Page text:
Friday, May 13, 2011
Kate Bush - Director's Cut
After the forever and a day time it took to finally get Aerial, Kate Bush is seemingly back to her previous work load schedule of releasing an album every half-decade now. This must mean her son is now becoming either a bit more self-sufficient or perhaps a bit more irritating as children can often be.
Except this time, Mommy went back to the studio to rework some music that she’s already released before.
The music is restricted to The Sensual World and The Red Shoes-two efforts that I’m not exactly smitten with, particularly The Red Shoes. It seemed to be the last thing we would hear from Kate for a time, but then surprisingly the wonderful Aerial finally identified Shoes as “the mediocre record before Kate’s drought by childrearing.
The idea that Director’s Cut would merely be an album of “reworked” material-one where Kate uses much of the original material while re-doing the vocals and some minor instrumentation (mainly piano) was a bit unsettling.
What’s the point, really? And would Kate turn into the George Lucas of music, turning the material into a veritable Greedo by incorporating a fucking autotune voice during “Deeper Understanding.”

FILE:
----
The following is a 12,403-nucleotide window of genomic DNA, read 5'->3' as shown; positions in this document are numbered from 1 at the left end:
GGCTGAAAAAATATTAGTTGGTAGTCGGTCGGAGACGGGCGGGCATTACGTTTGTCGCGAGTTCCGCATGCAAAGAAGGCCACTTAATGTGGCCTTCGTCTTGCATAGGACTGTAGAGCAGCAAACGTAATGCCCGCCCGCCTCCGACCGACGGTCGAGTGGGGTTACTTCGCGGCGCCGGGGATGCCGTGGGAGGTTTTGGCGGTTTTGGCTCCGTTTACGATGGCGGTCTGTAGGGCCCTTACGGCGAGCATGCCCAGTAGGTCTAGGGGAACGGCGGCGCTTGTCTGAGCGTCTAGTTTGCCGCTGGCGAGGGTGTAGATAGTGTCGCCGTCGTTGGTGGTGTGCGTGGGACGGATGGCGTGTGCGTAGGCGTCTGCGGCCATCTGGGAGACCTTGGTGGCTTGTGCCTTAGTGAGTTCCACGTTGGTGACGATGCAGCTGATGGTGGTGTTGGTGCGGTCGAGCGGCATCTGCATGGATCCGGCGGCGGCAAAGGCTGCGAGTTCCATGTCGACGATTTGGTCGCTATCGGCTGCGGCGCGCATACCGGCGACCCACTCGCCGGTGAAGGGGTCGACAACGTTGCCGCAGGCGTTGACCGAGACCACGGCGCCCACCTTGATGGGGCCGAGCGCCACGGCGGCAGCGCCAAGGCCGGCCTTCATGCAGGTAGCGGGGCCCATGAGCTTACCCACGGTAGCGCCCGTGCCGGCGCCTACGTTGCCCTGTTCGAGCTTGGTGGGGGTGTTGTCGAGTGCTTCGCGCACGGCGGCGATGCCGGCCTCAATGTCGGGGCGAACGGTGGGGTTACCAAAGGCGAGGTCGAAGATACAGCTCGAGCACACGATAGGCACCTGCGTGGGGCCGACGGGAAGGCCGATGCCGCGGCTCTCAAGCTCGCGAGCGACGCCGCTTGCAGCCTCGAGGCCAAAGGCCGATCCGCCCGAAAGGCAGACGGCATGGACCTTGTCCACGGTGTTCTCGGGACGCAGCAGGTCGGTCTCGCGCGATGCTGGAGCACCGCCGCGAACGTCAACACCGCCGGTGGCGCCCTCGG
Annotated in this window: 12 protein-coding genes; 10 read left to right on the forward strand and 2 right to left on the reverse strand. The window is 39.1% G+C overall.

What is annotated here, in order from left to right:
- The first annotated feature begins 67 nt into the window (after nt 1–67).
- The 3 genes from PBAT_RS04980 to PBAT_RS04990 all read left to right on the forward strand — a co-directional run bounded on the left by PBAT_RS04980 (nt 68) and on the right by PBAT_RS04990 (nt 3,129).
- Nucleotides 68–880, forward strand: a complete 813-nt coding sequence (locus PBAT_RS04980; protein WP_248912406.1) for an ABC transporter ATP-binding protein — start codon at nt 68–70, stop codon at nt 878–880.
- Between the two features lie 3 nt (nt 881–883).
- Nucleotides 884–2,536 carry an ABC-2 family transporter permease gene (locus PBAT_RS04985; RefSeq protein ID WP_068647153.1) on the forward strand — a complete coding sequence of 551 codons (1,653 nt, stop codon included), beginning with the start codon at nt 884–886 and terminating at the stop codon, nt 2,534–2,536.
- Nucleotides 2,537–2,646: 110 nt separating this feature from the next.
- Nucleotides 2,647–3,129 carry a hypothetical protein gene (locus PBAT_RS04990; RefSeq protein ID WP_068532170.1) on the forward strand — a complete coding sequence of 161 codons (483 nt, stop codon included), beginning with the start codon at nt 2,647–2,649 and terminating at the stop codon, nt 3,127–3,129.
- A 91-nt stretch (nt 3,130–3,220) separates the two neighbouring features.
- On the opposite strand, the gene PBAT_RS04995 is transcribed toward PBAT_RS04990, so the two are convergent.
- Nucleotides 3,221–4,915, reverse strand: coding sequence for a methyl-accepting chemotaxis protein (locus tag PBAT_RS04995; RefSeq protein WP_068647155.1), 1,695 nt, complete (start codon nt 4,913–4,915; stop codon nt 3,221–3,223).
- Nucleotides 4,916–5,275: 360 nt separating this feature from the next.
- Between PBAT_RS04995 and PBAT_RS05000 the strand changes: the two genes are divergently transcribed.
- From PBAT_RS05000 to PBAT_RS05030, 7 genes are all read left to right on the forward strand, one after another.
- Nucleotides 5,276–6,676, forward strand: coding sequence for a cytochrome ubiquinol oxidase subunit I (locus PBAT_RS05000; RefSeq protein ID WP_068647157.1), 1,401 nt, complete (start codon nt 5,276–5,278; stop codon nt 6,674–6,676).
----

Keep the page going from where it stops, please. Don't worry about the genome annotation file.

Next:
Shame on Kate?
Shame on me for doubting her!
Director’s Cut has turned the material into a more emotional event. Gone are the woefully dated drum and synthesizer sounds, a complaint that I heard from many non-Kate fans when trying to turn their attention to her material a quarter-century ago.
And those twenty-five years have deepened Kate’s voice, perfectly meshing with the more atmospheric approach that she began with Aerial. What this does is make the Red Shoes material seem more like they should have been when first released, an audio tribute to her late mother who passed shortly before Shoes was recorded.
With that deeper voice, the Red Shoes songs sound more human connective and with the scaled back instrumentation, the rest of the material sounds emotionally connective. It’s a remarkable feat, one that manages to eliminate almost every concern that you may have had going into the album.
The good news is that it also gets better with each listen.
I will admit that my favorite Red Shoes cut-“Top Of The City”-doesn’t take to the new arrangement as well as the original. And I will express disappointment that the worthless Eric Clapton solo on “And So Is Love” wasn’t admonished from the mix on the updated version.
But a pair of missteps aside, Director’s Cut not only exceeds my limited expectations, it nearly exceeds The Sensual World for me and it manages to redeem The Red Shoes, transforming it from a half-hearted effort before retirement into a nice rebound to what is turning out to be a fine second-wind from Ms. Bush.